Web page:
Obituary

Buskin1smMartin Buskin, Education Editor, Dies at 45

Newsday, Feb. 9, 1976

By Susan Page

Commack – Martin buskin, 45, Newsday’s education editor for 14 years and a journalist for nearly a quarter-century, died of a heart attack at his home yesterday.

On Friday, Buskin did some reporting on a story he had planned to write today on school busing across the United States. On Saturday night, he went to a party and danced for hours. At his home, he had a heart attack at about 3:30 AM. He was pronounced dead on arrival at Huntington Hospital.

Buskin taught journalism at the State University at Stony Brook and wrote books and magazine articles. He had received dozens of awards for his education reporting.

Buskin was born in Brooklyn, and at the age of 11 he was editor of the Highway Herald, a mimeographed paper at his elementary school, P.S. 238. He graduated from James Madison High School in 1947 and from New York University with a bachelor’s degree in journalism in 1951. He joined the Army in 1951 and was sent to Korea as a military policeman.

Buskin worked for a news wire service, Trans-Radio Press, now defunct, then joined Newsday in 1953 as a general assignment reporter. In 1955, he became a copy editor, and in 1959, he became feature copy editor, responsible for a daily feature page and the political, entertainment and education pages. He succeeded Arnold Brophy as education editor in 1962.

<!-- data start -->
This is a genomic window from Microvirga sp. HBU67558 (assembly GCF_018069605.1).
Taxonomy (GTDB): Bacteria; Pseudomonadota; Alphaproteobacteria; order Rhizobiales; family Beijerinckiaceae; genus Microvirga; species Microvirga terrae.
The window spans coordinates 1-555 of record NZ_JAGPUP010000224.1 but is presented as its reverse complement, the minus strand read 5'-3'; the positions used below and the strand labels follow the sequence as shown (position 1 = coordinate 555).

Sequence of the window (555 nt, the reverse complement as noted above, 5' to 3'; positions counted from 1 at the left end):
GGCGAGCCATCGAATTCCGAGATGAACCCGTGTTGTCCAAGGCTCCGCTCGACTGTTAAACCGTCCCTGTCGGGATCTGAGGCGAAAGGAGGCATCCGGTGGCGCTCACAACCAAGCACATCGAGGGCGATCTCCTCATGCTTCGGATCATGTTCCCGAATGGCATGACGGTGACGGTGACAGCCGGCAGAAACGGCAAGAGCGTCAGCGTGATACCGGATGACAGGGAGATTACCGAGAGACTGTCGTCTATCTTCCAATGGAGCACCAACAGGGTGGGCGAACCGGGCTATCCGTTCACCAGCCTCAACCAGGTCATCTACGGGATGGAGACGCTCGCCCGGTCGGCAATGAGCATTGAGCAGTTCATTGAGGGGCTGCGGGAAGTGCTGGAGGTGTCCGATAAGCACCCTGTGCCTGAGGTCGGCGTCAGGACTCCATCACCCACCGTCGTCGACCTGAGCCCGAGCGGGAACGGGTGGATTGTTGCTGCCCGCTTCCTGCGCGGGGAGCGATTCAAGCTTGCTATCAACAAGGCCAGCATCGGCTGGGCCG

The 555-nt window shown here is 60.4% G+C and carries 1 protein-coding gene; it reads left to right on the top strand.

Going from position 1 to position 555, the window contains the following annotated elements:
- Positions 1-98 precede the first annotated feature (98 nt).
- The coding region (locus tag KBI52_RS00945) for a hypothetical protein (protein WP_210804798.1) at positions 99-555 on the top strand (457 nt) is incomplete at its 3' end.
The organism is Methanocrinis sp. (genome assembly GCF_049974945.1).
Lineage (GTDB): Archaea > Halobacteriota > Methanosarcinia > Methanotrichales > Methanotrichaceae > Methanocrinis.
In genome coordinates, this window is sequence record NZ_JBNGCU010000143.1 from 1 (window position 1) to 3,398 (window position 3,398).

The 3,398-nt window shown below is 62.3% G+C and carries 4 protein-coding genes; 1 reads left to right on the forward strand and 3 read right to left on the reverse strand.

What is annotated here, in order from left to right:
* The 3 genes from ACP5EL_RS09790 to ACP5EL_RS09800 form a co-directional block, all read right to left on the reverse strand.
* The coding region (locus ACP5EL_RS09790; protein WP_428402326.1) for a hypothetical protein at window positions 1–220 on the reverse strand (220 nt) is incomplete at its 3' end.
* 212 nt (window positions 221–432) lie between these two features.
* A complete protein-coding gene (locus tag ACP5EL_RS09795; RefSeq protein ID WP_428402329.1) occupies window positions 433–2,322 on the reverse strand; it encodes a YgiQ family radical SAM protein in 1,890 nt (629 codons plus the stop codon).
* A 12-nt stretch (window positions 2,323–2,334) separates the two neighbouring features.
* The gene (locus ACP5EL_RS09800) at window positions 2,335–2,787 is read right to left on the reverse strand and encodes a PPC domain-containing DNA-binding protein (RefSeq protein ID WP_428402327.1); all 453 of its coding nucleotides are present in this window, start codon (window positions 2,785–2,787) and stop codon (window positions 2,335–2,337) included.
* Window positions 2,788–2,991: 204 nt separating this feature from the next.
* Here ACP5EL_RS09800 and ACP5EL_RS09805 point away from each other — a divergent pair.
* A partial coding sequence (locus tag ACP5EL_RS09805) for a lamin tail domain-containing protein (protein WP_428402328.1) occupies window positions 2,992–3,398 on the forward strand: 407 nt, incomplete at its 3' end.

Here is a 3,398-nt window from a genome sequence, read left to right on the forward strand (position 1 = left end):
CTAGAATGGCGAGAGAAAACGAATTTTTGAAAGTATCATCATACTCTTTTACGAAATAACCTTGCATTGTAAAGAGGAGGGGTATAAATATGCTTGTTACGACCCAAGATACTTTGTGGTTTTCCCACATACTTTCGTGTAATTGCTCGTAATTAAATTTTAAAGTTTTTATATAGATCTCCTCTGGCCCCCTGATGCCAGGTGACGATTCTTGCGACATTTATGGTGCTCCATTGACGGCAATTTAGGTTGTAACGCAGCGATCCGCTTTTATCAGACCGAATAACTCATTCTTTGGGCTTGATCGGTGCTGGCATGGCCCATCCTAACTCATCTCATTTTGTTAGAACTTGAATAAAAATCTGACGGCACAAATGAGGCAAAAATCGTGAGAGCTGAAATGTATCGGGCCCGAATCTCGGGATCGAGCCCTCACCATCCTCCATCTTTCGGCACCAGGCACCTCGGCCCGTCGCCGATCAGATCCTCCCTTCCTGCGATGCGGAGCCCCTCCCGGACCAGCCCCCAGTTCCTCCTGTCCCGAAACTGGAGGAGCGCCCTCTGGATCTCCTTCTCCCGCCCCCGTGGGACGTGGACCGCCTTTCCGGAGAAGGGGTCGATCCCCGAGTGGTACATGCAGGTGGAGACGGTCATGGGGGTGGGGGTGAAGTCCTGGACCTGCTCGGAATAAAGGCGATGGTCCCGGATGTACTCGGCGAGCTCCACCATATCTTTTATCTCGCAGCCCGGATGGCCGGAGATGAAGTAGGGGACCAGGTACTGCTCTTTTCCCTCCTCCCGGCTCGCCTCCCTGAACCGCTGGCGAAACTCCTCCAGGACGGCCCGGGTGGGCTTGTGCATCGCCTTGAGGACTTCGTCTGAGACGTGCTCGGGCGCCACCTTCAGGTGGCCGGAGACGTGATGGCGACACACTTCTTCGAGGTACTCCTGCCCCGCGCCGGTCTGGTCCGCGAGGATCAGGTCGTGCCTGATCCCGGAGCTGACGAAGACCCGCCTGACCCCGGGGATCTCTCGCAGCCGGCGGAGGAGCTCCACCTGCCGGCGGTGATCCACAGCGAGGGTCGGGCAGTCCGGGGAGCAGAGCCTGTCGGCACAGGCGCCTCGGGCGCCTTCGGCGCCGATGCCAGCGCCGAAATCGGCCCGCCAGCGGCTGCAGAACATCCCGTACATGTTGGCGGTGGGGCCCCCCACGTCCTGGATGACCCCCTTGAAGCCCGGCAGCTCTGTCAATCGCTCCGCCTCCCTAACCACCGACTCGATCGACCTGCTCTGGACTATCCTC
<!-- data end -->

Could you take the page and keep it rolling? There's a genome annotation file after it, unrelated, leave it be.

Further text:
Buskin, a large man who almost always had a pipe in his mouth, was a familiar figure to state and local educators, and to parents as well. “He was like an agency,” said Sylvia Carter, who worked with him daily on the education beat. “People would call him to ask what school district to move to, or for advice on the smallest problems with their schools. He would spend hours dealing with them, with utter patience.”

Buskin won national awards from the Education Writers Association, the National Council for the Advancement of Education Writing, and the National Conference of Christians and Jews. He was a past president of the Education Writers Association and a member of the executive committee of the National Council for the Advancement of Education Writing.

For years, he had written a weekly opinion column on education for Newsday, and in 1968, he co-authored a children’s book, “Great Names in Sport.” Last year, his book “Parent Power” was published.

Ewald Nyquist, state education commissioner, said, “I regard him as one of the best education writers anywhere.” Albert Shanker, president of the United Federation of Teachers, said, “He was a brilliant education editor, not only on Long Island but in terms of national issues.” Ernest Boyer, State University chancellor, said, “Marty was fair and perceptive, and yet diligent and probing in his search for news. I am distressed to hear of his passing, and the entire education world will be enormously diminished by the loss.”

“Marty Buskin’s sudden death is staggering loss personally, to Newsday and to Long Island,” said David Laventhol, editor of Newsday. “Educational expertise and journalistic dedication combined to make him an irreplaceable source of knowledge and wisdom about the subject he cared so much about.”

Buskin is survived by his wife, Saundra, a nurse at the Veterans Administration Hospital in Northport; two daughters, Linda, 14, a junior at Commack High School South, and Randi, 13, an eighth-grader at Green Meadows Junior High School; and a sister, Sharon Schnabel of Rochester. Services today in Forest Hills; burial in Long Island National Cemetery, Pinelawn.